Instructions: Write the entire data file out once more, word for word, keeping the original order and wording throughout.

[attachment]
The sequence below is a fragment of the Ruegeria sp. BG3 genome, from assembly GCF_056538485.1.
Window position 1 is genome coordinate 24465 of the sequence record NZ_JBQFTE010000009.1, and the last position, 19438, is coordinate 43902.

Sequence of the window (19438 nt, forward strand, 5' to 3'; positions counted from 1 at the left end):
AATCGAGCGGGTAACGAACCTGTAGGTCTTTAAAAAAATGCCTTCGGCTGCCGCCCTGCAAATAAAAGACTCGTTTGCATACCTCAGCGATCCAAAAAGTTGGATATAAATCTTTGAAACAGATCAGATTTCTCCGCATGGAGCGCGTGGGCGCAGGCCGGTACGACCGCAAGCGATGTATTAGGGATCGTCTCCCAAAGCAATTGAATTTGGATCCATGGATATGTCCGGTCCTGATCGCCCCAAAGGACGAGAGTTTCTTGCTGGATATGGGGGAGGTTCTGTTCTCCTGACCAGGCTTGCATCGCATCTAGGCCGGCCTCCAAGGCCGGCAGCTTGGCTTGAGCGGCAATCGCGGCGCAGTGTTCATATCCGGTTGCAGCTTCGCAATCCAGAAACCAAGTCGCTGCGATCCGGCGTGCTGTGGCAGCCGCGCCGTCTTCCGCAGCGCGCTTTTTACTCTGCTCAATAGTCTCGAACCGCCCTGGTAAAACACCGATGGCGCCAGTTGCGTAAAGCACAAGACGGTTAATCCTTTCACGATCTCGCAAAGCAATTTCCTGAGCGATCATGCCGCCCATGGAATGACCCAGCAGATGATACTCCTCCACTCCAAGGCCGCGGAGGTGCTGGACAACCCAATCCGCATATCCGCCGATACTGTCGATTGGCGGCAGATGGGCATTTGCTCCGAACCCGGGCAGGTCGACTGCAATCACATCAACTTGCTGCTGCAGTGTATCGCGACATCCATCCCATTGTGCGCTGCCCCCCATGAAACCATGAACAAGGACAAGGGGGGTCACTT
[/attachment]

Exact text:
The sequence below is a fragment of the Ruegeria sp. BG3 genome, from assembly GCF_056538485.1.
Window position 1 is genome coordinate 24465 of the sequence record NZ_JBQFTE010000009.1, and the last position, 19438, is coordinate 43902.

Sequence of the window (19438 nt, forward strand, 5' to 3'; positions counted from 1 at the left end):
AATCGAGCGGGTAACGAACCTGTAGGTCTTTAAAAAAATGCCTTCGGCTGCCGCCCTGCAAATAAAAGACTCGTTTGCATACCTCAGCGATCCAAAAAGTTGGATATAAATCTTTGAAACAGATCAGATTTCTCCGCATGGAGCGCGTGGGCGCAGGCCGGTACGACCGCAAGCGATGTATTAGGGATCGTCTCCCAAAGCAATTGAATTTGGATCCATGGATATGTCCGGTCCTGATCGCCCCAAAGGACGAGAGTTTCTTGCTGGATATGGGGGAGGTTCTGTTCTCCTGACCAGGCTTGCATCGCATCTAGGCCGGCCTCCAAGGCCGGCAGCTTGGCTTGAGCGGCAATCGCGGCGCAGTGTTCATATCCGGTTGCAGCTTCGCAATCCAGAAACCAAGTCGCTGCGATCCGGCGTGCTGTGGCAGCCGCGCCGTCTTCCGCAGCGCGCTTTTTACTCTGCTCAATAGTCTCGAACCGCCCTGGTAAAACACCGATGGCGCCAGTTGCGTAAAGCACAAGACGGTTAATCCTTTCACGATCTCGCAAAGCAATTTCCTGAGCGATCATGCCGCCCATGGAATGACCCAGCAGATGATACTCCTCCACTCCAAGGCCGCGGAGGTGCTGGACAACCCAATCCGCATATCCGCCGATACTGTCGATTGGCGGCAGATGGGCATTTGCTCCGAACCCGGGCAGGTCGACTGCAATCACATCAACTTGCTGCTGCAGTGTATCGCGACATCCATCCCATTGTGCGCTGCCCCCCATGAAACCATGAACAAGGACAAGGGGGGTCACTT